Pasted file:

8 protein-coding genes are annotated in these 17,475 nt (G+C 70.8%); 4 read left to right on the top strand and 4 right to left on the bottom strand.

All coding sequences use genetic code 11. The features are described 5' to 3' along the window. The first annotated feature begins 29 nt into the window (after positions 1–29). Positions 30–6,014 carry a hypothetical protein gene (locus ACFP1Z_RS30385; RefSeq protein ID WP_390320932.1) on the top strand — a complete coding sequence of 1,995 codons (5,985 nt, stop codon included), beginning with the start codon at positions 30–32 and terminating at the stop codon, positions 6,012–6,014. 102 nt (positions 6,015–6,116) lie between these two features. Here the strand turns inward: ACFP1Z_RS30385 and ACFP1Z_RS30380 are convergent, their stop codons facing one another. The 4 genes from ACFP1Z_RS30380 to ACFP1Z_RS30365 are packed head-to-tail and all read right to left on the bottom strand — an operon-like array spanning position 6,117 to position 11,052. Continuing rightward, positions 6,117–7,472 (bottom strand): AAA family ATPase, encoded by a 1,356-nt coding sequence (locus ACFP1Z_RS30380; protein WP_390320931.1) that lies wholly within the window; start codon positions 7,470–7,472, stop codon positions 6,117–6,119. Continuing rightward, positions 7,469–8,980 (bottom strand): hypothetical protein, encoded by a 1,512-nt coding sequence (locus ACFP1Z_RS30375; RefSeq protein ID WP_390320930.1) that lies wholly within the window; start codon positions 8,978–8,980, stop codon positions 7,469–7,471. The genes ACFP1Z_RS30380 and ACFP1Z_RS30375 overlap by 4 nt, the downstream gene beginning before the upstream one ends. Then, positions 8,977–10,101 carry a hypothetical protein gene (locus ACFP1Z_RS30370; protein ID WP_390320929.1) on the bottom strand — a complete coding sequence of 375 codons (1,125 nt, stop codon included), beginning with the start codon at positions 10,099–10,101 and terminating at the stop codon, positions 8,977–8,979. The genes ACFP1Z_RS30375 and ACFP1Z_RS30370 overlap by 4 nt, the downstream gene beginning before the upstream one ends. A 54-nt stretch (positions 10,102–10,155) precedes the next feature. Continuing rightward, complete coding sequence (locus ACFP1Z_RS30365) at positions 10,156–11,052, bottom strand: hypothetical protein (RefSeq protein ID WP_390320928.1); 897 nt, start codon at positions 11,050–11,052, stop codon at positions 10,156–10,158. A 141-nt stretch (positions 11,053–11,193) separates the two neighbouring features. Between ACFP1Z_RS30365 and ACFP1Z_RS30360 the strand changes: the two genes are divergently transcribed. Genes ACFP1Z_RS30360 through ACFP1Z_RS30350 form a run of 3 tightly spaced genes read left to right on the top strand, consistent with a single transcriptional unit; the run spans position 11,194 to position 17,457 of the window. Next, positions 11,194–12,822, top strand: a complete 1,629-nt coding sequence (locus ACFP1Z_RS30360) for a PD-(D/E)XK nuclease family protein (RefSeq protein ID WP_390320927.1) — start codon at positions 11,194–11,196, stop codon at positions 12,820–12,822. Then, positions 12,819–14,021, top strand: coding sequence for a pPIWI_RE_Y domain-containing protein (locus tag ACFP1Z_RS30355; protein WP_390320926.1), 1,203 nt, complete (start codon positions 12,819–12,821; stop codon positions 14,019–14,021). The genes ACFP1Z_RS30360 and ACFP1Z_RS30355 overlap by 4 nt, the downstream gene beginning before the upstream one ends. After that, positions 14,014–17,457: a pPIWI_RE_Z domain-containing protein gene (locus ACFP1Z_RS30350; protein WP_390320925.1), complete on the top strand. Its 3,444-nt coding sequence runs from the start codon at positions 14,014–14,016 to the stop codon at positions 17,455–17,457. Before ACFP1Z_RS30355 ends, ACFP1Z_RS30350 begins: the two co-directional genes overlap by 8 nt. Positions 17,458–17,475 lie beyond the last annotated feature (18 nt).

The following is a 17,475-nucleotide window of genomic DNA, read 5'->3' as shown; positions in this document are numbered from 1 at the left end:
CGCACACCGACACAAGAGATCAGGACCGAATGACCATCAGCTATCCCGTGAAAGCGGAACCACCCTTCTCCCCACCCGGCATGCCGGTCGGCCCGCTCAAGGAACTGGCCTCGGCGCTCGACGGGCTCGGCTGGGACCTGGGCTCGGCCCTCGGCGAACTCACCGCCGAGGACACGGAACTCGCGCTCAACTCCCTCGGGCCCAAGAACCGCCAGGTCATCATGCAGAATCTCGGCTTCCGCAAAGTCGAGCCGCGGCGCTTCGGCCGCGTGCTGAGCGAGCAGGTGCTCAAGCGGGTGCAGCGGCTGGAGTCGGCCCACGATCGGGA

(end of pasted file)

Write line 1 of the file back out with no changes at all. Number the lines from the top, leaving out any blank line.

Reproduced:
8 protein-coding genes are annotated in these 17,475 nt (G+C 70.8%); 4 read left to right on the top strand and 4 right to left on the bottom strand.